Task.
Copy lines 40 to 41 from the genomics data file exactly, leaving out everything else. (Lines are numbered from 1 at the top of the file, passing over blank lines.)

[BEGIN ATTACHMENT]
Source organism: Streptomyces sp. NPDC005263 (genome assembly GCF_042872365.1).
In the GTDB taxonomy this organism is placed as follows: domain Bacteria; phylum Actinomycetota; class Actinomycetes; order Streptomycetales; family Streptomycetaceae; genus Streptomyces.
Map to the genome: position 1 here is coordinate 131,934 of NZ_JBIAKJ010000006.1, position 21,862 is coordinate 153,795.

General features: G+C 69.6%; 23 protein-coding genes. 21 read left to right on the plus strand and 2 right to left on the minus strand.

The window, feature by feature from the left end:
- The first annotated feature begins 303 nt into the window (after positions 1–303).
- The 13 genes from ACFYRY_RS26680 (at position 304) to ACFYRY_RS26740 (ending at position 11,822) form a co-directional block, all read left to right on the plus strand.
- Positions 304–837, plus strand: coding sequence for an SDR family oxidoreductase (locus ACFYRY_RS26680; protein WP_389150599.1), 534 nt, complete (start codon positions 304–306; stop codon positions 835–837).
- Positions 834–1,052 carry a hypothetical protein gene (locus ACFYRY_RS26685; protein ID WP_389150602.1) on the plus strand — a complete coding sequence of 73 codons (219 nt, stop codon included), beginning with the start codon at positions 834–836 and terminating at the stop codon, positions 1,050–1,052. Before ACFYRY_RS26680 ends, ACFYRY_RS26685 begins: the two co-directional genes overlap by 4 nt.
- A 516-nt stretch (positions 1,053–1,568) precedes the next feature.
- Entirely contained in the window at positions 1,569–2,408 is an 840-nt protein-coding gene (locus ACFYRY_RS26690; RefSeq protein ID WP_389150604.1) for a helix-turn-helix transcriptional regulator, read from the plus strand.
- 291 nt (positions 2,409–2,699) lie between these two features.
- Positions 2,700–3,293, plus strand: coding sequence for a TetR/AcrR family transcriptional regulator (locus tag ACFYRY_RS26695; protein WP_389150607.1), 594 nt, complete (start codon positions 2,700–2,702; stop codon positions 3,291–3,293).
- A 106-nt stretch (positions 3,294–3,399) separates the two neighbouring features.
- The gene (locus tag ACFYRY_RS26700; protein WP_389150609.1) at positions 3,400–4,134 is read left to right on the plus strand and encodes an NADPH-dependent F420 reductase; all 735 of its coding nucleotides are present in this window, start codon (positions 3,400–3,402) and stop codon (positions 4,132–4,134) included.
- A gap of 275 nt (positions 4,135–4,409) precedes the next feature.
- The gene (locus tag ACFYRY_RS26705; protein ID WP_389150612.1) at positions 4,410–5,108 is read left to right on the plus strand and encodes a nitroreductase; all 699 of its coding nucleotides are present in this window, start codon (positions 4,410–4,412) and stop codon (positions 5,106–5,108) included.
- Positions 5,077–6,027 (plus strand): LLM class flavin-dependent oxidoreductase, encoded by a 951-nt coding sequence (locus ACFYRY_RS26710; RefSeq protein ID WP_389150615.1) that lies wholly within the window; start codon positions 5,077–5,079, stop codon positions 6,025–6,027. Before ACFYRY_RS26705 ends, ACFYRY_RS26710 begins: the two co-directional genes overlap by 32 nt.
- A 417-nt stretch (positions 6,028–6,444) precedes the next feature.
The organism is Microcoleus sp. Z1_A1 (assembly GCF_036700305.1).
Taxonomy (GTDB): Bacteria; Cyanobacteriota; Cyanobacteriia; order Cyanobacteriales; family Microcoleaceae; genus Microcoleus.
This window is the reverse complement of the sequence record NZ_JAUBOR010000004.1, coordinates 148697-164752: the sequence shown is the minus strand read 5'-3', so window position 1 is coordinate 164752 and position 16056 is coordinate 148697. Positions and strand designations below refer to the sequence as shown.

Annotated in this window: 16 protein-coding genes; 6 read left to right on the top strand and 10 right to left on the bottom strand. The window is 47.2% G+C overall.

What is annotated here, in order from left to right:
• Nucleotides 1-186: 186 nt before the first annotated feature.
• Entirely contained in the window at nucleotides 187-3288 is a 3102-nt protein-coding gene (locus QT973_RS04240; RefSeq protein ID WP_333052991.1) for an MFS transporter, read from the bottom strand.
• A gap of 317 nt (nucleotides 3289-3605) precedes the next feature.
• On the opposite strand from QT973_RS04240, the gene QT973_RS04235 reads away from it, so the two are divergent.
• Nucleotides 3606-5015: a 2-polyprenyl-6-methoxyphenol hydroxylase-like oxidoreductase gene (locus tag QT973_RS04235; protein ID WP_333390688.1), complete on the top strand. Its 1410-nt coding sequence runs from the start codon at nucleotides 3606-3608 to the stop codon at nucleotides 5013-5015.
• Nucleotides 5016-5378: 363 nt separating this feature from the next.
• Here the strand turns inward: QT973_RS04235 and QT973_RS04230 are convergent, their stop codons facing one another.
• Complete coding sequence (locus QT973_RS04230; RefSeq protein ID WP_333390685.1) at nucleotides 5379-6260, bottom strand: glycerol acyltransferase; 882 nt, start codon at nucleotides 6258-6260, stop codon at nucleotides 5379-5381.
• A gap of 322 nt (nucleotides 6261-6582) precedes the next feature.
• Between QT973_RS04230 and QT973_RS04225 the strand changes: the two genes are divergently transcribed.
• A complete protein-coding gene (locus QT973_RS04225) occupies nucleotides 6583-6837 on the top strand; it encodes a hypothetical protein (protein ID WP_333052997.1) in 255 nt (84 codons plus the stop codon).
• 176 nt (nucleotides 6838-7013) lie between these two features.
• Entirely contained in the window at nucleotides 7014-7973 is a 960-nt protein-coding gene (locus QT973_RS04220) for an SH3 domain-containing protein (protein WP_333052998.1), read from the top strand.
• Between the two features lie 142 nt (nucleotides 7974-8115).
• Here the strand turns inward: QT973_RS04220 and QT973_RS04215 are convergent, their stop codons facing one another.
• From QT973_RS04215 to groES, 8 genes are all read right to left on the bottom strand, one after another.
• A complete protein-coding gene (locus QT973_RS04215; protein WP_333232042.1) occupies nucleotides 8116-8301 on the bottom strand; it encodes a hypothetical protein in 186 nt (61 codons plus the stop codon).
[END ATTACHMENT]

• From QT973_RS04215 to groES, 8 genes are all read right to left on the bottom strand, one after another.
• A complete protein-coding gene (locus QT973_RS04215; protein WP_333232042.1) occupies nucleotides 8116-8301 on the bottom strand; it encodes a hypothetical protein in 186 nt (61 codons plus the stop codon).